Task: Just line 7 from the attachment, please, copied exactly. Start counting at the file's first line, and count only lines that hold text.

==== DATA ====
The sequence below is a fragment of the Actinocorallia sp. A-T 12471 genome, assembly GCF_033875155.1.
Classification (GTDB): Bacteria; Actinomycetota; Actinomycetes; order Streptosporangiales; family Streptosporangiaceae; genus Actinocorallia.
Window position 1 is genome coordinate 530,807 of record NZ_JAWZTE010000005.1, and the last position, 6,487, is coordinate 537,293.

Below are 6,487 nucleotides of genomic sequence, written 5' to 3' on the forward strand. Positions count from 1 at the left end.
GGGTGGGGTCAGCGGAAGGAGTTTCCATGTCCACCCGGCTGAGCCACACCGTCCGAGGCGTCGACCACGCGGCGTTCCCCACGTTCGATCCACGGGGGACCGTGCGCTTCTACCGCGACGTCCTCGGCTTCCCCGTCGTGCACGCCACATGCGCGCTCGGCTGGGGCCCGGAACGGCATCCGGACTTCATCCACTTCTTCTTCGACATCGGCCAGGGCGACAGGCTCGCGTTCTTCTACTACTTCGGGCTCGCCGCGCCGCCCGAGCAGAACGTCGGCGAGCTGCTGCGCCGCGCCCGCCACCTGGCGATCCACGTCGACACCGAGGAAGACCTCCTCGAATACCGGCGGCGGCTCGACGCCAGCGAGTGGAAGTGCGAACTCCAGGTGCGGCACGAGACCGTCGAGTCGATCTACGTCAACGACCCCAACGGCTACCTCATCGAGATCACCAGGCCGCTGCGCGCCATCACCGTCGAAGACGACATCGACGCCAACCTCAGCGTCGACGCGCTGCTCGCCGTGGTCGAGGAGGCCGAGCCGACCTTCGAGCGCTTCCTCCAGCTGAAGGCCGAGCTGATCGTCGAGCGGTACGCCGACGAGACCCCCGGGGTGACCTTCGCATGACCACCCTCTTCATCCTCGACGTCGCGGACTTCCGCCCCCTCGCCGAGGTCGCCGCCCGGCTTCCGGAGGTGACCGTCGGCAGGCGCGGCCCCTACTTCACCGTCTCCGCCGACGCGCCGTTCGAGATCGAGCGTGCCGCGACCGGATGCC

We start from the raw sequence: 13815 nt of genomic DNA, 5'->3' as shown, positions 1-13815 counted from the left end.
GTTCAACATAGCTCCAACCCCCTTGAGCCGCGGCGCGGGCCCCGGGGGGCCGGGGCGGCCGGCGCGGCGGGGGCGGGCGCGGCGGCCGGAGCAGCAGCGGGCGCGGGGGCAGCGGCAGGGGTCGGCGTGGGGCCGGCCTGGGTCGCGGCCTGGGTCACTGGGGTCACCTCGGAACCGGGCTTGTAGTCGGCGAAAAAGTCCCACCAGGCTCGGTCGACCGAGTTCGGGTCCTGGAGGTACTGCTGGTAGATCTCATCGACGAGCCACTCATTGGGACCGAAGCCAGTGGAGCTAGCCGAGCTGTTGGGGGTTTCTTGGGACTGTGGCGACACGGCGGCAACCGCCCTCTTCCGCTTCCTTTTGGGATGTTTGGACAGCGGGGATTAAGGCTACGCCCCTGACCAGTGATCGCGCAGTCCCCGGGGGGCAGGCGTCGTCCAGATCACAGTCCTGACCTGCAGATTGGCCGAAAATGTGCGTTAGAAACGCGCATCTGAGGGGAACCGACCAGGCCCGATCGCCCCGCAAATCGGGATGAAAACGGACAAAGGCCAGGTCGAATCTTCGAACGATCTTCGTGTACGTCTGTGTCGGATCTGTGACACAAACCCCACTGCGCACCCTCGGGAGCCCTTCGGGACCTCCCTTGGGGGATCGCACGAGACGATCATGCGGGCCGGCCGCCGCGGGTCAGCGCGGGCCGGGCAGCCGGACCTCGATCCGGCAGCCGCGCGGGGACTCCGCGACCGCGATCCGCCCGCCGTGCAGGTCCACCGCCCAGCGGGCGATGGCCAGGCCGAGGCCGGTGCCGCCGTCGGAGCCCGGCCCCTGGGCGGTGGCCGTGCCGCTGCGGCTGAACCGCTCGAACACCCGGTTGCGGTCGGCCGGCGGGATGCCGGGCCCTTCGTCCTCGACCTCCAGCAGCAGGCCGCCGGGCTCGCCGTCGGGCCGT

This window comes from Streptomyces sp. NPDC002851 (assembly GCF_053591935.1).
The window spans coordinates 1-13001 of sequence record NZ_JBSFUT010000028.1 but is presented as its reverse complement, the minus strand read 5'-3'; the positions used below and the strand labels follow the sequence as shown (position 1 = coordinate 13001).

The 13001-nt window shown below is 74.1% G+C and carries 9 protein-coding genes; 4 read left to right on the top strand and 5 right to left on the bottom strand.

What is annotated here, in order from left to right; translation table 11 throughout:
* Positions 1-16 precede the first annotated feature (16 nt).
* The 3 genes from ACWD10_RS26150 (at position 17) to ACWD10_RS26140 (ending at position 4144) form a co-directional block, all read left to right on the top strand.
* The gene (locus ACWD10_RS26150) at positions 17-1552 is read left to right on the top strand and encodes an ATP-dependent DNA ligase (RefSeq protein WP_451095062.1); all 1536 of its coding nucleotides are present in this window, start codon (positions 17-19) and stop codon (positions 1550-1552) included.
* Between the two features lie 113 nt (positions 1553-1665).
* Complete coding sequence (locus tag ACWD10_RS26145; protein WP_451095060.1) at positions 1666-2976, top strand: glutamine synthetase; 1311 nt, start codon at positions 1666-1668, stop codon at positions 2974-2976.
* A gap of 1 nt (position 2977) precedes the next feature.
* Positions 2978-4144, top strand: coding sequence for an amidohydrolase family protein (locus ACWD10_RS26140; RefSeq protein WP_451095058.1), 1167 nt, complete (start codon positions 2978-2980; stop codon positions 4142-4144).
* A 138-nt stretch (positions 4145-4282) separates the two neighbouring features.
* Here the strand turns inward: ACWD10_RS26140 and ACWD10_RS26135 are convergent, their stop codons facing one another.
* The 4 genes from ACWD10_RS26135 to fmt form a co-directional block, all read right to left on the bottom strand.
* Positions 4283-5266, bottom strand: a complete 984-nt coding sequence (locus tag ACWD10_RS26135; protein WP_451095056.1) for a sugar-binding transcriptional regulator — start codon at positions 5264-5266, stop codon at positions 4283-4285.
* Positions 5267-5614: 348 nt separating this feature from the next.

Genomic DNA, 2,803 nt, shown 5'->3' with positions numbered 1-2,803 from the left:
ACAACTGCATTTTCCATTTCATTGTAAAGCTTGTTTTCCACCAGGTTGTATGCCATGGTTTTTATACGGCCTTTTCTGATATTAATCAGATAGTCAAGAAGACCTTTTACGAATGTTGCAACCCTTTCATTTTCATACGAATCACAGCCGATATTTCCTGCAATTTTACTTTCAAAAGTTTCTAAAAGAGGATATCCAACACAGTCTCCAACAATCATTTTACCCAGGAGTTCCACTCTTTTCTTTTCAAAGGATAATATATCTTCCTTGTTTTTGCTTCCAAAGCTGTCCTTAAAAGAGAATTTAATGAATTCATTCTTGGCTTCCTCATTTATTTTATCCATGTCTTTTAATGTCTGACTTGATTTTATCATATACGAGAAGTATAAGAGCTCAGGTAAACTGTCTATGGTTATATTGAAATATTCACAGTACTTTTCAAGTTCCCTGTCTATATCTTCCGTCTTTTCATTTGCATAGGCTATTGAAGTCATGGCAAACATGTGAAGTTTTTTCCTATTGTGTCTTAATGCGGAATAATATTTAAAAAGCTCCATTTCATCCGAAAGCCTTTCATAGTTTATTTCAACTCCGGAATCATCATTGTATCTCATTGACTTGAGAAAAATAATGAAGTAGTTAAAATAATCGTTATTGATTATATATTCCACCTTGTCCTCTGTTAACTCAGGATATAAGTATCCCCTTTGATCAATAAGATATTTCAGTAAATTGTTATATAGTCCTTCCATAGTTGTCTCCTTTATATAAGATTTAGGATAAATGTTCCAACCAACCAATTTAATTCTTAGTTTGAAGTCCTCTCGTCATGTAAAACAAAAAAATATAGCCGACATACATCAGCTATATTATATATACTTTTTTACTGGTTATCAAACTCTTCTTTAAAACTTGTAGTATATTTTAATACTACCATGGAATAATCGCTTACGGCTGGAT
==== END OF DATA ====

GTTCAACATAGCTCCAACCCCCTTGAGCCGCGGCGCGGGCCCCGGGGGGCCGGGGCGGCCGGCGCGGCGGGGGCGGGCGCGGCGGCCGGAGCAGCAGCGGGCGCGGGGGCAGCGGCAGGGGTCGGCGTGGGGCCGGCCTGGGTCGCGGCCTGGGTCACTGGGGTCACCTCGGAACCGGGCTTGTAGTCGGCGAAAAAGTCCCACCAGGCTCGGTCGACCGAGTTCGGGTCCTGGAGGTACTGCTGGTAGATCTCATCGACGAGCCACTCATTGGGACCGAAGCCAGTGGAGCTAGCCGAGCTGTTGGGGGTTTCTTGGGACTGTGGCGACACGGCGGCAACCGCCCTCTTCCGCTTCCTTTTGGGATGTTTGGACAGCGGGGATTAAGGCTACGCCCCTGACCAGTGATCGCGCAGTCCCCGGGGGGCAGGCGTCGTCCAGATCACAGTCCTGACCTGCAGATTGGCCGAAAATGTGCGTTAGAAACGCGCATCTGAGGGGAACCGACCAGGCCCGATCGCCCCGCAAATCGGGATGAAAACGGACAAAGGCCAGGTCGAATCTTCGAACGATCTTCGTGTACGTCTGTGTCGGATCTGTGACACAAACCCCACTGCGCACCCTCGGGAGCCCTTCGGGACCTCCCTTGGGGGATCGCACGAGACGATCATGCGGGCCGGCCGCCGCGGGTCAGCGCGGGCCGGGCAGCCGGACCTCGATCCGGCAGCCGCGCGGGGACTCCGCGACCGCGATCCGCCCGCCGTGCAGGTCCACCGCCCAGCGGGCGATGGCCAGGCCGAGGCCGGTGCCGCCGTCGGAGCCCGGCCCCTGGGCGGTGGCCGTGCCGCTGCGGCTGAACCGCTCGAACACCCGGTTGCGGTCGGCCGGCGGGATGCCGGGCCCTTCGTCCTCGACCTCCAGCAGCAGGCCGCCGGGCTCGCCGTCGGGCCGT